diamond geezer

 Sunday, August 18, 2013

DISTRICT: (Olympia)

Are TfL trying to kill off the District line service to Kensington (Olympia)? That's either deliberately, or by default through a policy of passenger neglect. Here's some evidence for the prosecution.




1) On weekdays, only seven District line trains run from Kensington (Olympia) station. Five of these trains depart before 7am, so are essentially useless. Then there's a massive gap until 7.58pm, and the seventh and final train departs at 8.38pm. That's an incredibly passenger-unfriendly service.
2) On weekdays, only two District line trains run to Kensington (Olympia) station. The first of these is at 7.45pm, and the last is at 8.25pm. There are absolutely no trains to Kensington (Olympia) outside this single 40 minute period. That's a beyond-incredibly passenger-unfriendly service. (And OK, there is a reason for this. Earl's Court is such a complex junction that in 2011 TfL chose to withdraw most weekday services to Kensington (Olympia) to improve reliability and services on the other branches, the branches 99% of passengers actually use)
3) At weekends and on bank holidays, trains run to and from Kensington (Olympia) every 20 minutes. That's not a great service, but it's not a bad service all told, if only passengers were advised to use it.

4) An Olympia service also runs (every 30 minutes) for "some Olympia events only". But which Olympia events are these? Nobody's ever willing to tell. If you've been to the Great British Beer Festival this week, yes, there was an Olympia service. If you went to the 50+ Show last month, no there wasn't. There are never any posters to announce that a weekday Olympia service is running, nor any signs at any stations. And there's no information on the TfL website either, not unless you fire up the Journey Planner for your chosen day and see if an Olympia train comes up or not. It would be very very easy to have a webpage announcing which days the service was running, or to stick up a sign in a station somewhere, but TfL choose not to. Any weekday Olympia service is a secret service, discovered by accident, as if TfL would really rather you didn't use it.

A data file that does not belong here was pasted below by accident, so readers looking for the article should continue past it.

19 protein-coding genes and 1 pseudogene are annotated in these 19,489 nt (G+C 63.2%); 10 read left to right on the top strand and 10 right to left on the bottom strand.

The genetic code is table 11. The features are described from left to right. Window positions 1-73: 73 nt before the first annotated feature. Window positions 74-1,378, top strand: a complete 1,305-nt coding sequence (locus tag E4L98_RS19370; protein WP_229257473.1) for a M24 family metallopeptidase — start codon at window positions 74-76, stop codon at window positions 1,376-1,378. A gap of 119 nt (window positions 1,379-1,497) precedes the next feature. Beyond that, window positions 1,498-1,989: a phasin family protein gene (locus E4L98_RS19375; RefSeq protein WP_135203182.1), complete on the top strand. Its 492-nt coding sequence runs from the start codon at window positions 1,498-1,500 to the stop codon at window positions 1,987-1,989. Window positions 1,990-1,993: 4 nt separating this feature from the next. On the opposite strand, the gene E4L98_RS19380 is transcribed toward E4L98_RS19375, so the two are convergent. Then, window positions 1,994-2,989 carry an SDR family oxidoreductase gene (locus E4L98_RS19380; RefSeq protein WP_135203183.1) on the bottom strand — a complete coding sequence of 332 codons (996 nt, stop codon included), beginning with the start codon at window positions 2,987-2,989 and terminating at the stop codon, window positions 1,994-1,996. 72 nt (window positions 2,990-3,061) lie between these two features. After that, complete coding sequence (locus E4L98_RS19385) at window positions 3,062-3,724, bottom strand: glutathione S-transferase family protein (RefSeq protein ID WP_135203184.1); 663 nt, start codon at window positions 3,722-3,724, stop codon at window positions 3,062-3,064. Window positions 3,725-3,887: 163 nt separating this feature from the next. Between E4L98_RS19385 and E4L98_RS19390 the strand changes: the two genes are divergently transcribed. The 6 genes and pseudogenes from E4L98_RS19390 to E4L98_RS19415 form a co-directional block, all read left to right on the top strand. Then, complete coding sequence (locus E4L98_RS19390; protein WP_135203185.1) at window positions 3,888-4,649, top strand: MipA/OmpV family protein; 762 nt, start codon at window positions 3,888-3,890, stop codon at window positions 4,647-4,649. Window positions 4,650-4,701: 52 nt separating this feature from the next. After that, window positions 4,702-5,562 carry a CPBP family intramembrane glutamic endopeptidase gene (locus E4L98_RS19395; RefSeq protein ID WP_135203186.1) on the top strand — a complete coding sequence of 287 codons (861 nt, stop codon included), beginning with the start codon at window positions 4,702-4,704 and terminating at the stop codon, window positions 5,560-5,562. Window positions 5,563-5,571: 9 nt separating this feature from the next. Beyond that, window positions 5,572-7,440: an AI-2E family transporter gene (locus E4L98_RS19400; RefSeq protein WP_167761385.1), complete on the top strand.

5) If you go to the Olympia exhibition centre's website, they don't know whether the District line is running either. You'd think it would be important to them, but no, either they don't know or they're not going to tell you. Indeed, they go out of their way to discourage you from using the District line by placing it sixth on a list of rail lines you might use. Top of the list is the Overground, because that has the station's most frequent service. Second, unbelievably, is the Central line, which gets you to Olympia if you change at Shepherd's Bush for the Overground. Their third suggestion is the Piccadilly line, a 9 minute walk away, followed by the Circle and Hammersmith & City lines, "a 5 minute bus ride or 15 minute walk away". The District line limps in in last place, and even then the website recommends arriving via West Brompton or making an 8 minute walk from West Kensington. The dedicated shuttle appears only as an apologetic afterthought. "There is also an occasional service from Earls Court on weekends, and for some major events. Please check before you travel". Most Olympia exhibitions span the weekend, and at weekends the District line shuttle is one of the very best ways to get here. But nobody says that, nobody admits this is the case, because it seems nobody wants you to arrive this way.